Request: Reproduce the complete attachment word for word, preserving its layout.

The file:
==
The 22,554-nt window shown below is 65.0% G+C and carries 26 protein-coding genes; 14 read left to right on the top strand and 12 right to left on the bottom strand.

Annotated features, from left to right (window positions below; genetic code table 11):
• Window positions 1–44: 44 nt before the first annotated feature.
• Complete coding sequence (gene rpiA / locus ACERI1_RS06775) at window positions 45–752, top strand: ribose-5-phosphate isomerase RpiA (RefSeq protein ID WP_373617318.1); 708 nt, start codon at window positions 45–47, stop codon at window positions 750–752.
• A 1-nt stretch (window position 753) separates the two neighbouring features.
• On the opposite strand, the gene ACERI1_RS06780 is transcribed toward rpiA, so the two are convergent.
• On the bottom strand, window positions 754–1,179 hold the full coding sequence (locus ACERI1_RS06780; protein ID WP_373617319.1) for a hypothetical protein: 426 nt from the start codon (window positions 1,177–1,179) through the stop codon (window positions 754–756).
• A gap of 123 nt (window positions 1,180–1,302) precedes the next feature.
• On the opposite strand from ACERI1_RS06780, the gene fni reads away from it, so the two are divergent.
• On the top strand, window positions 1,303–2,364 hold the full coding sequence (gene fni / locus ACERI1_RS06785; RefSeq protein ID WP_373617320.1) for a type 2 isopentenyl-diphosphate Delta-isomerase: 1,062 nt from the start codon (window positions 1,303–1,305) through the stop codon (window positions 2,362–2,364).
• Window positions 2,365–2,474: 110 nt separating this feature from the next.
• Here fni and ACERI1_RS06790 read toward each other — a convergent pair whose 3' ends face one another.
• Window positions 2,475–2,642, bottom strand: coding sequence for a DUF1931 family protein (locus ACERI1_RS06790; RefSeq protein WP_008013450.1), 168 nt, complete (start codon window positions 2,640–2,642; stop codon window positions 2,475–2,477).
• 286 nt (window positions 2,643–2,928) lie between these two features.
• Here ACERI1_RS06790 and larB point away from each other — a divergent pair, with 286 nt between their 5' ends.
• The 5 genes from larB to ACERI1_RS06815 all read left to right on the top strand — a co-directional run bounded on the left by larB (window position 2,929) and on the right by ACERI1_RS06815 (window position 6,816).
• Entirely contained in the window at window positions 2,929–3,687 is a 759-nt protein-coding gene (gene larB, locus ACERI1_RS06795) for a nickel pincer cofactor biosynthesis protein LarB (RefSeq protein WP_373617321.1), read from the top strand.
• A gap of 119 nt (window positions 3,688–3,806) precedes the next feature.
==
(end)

The 22,554-nt window shown below is 65.0% G+C and carries 26 protein-coding genes; 14 read left to right on the top strand and 12 right to left on the bottom strand.

Annotated features, from left to right (window positions below; genetic code table 11):
• Window positions 1–44: 44 nt before the first annotated feature.
• Complete coding sequence (gene rpiA / locus ACERI1_RS06775) at window positions 45–752, top strand: ribose-5-phosphate isomerase RpiA (RefSeq protein ID WP_373617318.1); 708 nt, start codon at window positions 45–47, stop codon at window positions 750–752.
• A 1-nt stretch (window position 753) separates the two neighbouring features.
• On the opposite strand, the gene ACERI1_RS06780 is transcribed toward rpiA, so the two are convergent.
• On the bottom strand, window positions 754–1,179 hold the full coding sequence (locus ACERI1_RS06780; protein ID WP_373617319.1) for a hypothetical protein: 426 nt from the start codon (window positions 1,177–1,179) through the stop codon (window positions 754–756).
• A gap of 123 nt (window positions 1,180–1,302) precedes the next feature.
• On the opposite strand from ACERI1_RS06780, the gene fni reads away from it, so the two are divergent.
• On the top strand, window positions 1,303–2,364 hold the full coding sequence (gene fni / locus ACERI1_RS06785; RefSeq protein ID WP_373617320.1) for a type 2 isopentenyl-diphosphate Delta-isomerase: 1,062 nt from the start codon (window positions 1,303–1,305) through the stop codon (window positions 2,362–2,364).
• Window positions 2,365–2,474: 110 nt separating this feature from the next.
• Here fni and ACERI1_RS06790 read toward each other — a convergent pair whose 3' ends face one another.
• Window positions 2,475–2,642, bottom strand: coding sequence for a DUF1931 family protein (locus ACERI1_RS06790; RefSeq protein WP_008013450.1), 168 nt, complete (start codon window positions 2,640–2,642; stop codon window positions 2,475–2,477).
• 286 nt (window positions 2,643–2,928) lie between these two features.
• Here ACERI1_RS06790 and larB point away from each other — a divergent pair, with 286 nt between their 5' ends.
• The 5 genes from larB to ACERI1_RS06815 all read left to right on the top strand — a co-directional run bounded on the left by larB (window position 2,929) and on the right by ACERI1_RS06815 (window position 6,816).
• Entirely contained in the window at window positions 2,929–3,687 is a 759-nt protein-coding gene (gene larB, locus ACERI1_RS06795) for a nickel pincer cofactor biosynthesis protein LarB (RefSeq protein WP_373617321.1), read from the top strand.
• A gap of 119 nt (window positions 3,688–3,806) precedes the next feature.